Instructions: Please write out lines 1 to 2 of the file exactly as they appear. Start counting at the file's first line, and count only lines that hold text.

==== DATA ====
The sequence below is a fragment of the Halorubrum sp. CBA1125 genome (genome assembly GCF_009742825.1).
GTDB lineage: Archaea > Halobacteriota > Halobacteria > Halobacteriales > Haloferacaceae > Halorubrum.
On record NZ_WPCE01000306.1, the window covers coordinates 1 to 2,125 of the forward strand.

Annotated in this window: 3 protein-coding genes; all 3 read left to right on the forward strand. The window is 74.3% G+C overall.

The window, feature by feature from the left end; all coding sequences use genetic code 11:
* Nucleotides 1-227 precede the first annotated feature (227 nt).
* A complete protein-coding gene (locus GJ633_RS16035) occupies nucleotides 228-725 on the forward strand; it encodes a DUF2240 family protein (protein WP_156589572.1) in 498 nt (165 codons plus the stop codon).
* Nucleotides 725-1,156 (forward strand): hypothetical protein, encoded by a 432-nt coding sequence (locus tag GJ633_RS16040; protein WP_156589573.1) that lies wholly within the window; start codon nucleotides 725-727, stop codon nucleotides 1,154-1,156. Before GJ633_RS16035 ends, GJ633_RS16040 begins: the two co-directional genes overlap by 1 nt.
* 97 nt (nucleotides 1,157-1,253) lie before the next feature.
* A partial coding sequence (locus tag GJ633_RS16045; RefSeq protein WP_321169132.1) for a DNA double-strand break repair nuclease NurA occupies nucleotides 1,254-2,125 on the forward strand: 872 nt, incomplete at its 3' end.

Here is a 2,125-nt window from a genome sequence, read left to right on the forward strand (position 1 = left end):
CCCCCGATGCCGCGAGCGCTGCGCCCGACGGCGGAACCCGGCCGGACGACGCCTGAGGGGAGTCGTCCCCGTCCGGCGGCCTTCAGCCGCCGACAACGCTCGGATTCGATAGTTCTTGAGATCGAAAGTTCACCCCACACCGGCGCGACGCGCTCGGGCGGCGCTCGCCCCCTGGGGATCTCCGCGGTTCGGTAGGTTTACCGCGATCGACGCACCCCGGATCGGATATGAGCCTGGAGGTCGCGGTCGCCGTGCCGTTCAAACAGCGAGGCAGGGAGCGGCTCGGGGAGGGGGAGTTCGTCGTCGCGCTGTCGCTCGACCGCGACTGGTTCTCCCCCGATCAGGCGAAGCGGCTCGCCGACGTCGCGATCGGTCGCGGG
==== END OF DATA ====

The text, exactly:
The sequence below is a fragment of the Halorubrum sp. CBA1125 genome (genome assembly GCF_009742825.1).
GTDB lineage: Archaea > Halobacteriota > Halobacteria > Halobacteriales > Haloferacaceae > Halorubrum.